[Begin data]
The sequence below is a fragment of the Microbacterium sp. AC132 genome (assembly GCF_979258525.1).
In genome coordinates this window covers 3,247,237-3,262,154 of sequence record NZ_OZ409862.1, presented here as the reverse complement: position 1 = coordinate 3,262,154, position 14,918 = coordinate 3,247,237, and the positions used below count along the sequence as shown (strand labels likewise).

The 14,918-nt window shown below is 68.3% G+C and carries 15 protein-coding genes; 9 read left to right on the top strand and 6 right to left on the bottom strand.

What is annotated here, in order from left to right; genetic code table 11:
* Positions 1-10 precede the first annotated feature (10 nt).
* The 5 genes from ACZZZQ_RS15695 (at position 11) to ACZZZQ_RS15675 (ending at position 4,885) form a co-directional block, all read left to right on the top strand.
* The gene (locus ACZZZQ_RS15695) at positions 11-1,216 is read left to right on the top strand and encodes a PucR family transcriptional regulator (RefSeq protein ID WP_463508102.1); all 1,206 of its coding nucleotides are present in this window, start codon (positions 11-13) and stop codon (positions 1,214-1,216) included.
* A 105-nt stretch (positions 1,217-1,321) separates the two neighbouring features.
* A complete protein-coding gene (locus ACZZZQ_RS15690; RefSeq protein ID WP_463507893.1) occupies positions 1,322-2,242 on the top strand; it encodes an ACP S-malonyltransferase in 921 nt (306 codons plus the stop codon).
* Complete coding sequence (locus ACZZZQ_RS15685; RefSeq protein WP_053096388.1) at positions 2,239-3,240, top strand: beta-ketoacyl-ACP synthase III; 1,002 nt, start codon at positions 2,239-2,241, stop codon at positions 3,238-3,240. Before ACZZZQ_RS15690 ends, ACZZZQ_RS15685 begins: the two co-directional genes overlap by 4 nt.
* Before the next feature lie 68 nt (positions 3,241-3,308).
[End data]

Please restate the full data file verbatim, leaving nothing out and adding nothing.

The sequence below is a fragment of the Microbacterium sp. AC132 genome (assembly GCF_979258525.1).
In genome coordinates this window covers 3,247,237-3,262,154 of sequence record NZ_OZ409862.1, presented here as the reverse complement: position 1 = coordinate 3,262,154, position 14,918 = coordinate 3,247,237, and the positions used below count along the sequence as shown (strand labels likewise).

The 14,918-nt window shown below is 68.3% G+C and carries 15 protein-coding genes; 9 read left to right on the top strand and 6 right to left on the bottom strand.

What is annotated here, in order from left to right; genetic code table 11:
* Positions 1-10 precede the first annotated feature (10 nt).
* The 5 genes from ACZZZQ_RS15695 (at position 11) to ACZZZQ_RS15675 (ending at position 4,885) form a co-directional block, all read left to right on the top strand.
* The gene (locus ACZZZQ_RS15695) at positions 11-1,216 is read left to right on the top strand and encodes a PucR family transcriptional regulator (RefSeq protein ID WP_463508102.1); all 1,206 of its coding nucleotides are present in this window, start codon (positions 11-13) and stop codon (positions 1,214-1,216) included.
* A 105-nt stretch (positions 1,217-1,321) separates the two neighbouring features.
* A complete protein-coding gene (locus ACZZZQ_RS15690; RefSeq protein ID WP_463507893.1) occupies positions 1,322-2,242 on the top strand; it encodes an ACP S-malonyltransferase in 921 nt (306 codons plus the stop codon).
* Complete coding sequence (locus ACZZZQ_RS15685; RefSeq protein WP_053096388.1) at positions 2,239-3,240, top strand: beta-ketoacyl-ACP synthase III; 1,002 nt, start codon at positions 2,239-2,241, stop codon at positions 3,238-3,240. Before ACZZZQ_RS15690 ends, ACZZZQ_RS15685 begins: the two co-directional genes overlap by 4 nt.
* Before the next feature lie 68 nt (positions 3,241-3,308).